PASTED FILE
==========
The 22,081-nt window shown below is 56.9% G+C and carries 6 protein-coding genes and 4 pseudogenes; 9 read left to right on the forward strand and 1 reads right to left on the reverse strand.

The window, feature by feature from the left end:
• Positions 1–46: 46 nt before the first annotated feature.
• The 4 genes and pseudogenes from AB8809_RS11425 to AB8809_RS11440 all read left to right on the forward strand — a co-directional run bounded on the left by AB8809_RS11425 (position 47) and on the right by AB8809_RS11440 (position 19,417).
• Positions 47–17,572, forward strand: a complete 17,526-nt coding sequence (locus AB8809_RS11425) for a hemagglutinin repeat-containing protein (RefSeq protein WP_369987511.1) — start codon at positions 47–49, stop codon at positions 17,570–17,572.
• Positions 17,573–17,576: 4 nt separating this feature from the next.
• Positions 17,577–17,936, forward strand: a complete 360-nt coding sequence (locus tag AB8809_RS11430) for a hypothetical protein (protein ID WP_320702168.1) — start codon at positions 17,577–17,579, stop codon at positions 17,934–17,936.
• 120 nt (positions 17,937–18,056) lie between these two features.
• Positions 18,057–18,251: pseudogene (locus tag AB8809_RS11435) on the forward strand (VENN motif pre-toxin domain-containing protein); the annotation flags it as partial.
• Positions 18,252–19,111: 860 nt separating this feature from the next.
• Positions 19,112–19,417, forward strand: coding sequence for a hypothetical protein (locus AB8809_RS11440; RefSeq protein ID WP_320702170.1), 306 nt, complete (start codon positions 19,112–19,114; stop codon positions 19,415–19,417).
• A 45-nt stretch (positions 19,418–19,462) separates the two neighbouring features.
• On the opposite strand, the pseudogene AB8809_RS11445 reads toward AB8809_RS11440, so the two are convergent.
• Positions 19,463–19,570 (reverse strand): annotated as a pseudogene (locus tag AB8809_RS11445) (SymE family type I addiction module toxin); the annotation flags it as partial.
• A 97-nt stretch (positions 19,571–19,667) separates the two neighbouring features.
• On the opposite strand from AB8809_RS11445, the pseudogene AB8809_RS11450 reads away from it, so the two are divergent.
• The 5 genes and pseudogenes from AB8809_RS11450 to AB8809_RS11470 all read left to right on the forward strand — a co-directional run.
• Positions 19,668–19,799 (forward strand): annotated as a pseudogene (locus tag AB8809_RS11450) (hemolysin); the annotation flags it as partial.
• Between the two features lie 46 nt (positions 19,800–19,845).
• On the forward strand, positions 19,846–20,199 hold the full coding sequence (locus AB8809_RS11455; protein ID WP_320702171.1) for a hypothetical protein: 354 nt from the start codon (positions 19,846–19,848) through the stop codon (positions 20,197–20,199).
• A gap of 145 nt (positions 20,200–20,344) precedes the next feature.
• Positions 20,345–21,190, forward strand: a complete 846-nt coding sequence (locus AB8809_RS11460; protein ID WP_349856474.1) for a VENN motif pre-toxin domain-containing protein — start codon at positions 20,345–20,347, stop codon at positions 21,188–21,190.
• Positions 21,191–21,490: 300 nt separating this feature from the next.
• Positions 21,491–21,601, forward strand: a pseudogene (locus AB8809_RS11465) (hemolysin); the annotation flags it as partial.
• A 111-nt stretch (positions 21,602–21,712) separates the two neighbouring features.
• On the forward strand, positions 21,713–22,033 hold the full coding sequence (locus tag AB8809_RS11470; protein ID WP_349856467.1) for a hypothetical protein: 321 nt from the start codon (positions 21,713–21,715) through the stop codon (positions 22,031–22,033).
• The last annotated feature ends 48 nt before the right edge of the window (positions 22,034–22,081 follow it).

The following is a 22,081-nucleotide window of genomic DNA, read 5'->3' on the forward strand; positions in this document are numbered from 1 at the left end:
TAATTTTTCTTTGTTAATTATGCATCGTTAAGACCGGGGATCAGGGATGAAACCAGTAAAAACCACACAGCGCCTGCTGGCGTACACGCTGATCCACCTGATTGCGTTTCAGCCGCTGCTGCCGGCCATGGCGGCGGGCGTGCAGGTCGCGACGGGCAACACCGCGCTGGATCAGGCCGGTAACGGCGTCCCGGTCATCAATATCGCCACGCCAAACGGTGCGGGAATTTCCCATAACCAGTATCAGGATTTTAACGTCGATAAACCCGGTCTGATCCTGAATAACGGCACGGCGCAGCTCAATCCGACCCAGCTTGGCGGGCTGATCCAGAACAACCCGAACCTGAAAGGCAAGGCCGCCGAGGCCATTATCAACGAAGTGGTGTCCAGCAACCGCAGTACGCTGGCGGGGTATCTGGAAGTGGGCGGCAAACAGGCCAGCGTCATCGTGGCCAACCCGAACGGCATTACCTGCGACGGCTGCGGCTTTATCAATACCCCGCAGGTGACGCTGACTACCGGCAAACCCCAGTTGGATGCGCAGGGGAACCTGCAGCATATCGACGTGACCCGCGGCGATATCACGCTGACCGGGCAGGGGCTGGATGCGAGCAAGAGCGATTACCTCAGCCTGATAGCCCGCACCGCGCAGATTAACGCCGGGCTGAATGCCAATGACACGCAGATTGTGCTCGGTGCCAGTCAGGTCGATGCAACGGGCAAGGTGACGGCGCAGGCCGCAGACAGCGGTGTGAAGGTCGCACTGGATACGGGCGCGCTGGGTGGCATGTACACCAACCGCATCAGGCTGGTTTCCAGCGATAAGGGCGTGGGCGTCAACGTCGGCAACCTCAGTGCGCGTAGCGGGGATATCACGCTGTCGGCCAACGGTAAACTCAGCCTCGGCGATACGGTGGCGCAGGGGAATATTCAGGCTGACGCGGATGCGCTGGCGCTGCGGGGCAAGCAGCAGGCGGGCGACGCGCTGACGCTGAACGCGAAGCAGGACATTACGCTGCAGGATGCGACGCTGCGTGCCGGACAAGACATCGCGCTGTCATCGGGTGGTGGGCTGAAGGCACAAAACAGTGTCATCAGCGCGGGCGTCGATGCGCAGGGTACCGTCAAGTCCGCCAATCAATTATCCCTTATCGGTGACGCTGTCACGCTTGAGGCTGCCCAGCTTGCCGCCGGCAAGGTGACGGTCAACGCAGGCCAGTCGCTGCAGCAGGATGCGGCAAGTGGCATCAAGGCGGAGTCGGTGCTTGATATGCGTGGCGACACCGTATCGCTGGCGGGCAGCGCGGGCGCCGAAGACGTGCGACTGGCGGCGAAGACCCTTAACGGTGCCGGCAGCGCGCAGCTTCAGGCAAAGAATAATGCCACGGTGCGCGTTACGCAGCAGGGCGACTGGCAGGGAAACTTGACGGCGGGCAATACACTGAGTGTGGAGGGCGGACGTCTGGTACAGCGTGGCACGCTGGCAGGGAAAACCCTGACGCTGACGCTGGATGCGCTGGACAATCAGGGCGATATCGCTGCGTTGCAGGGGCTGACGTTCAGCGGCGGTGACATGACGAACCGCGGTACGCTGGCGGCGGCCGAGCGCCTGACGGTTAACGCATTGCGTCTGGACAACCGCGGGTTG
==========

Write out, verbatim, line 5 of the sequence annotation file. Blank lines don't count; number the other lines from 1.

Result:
• Positions 47–17,572, forward strand: a complete 17,526-nt coding sequence (locus AB8809_RS11425) for a hemagglutinin repeat-containing protein (RefSeq protein WP_369987511.1) — start codon at positions 47–49, stop codon at positions 17,570–17,572.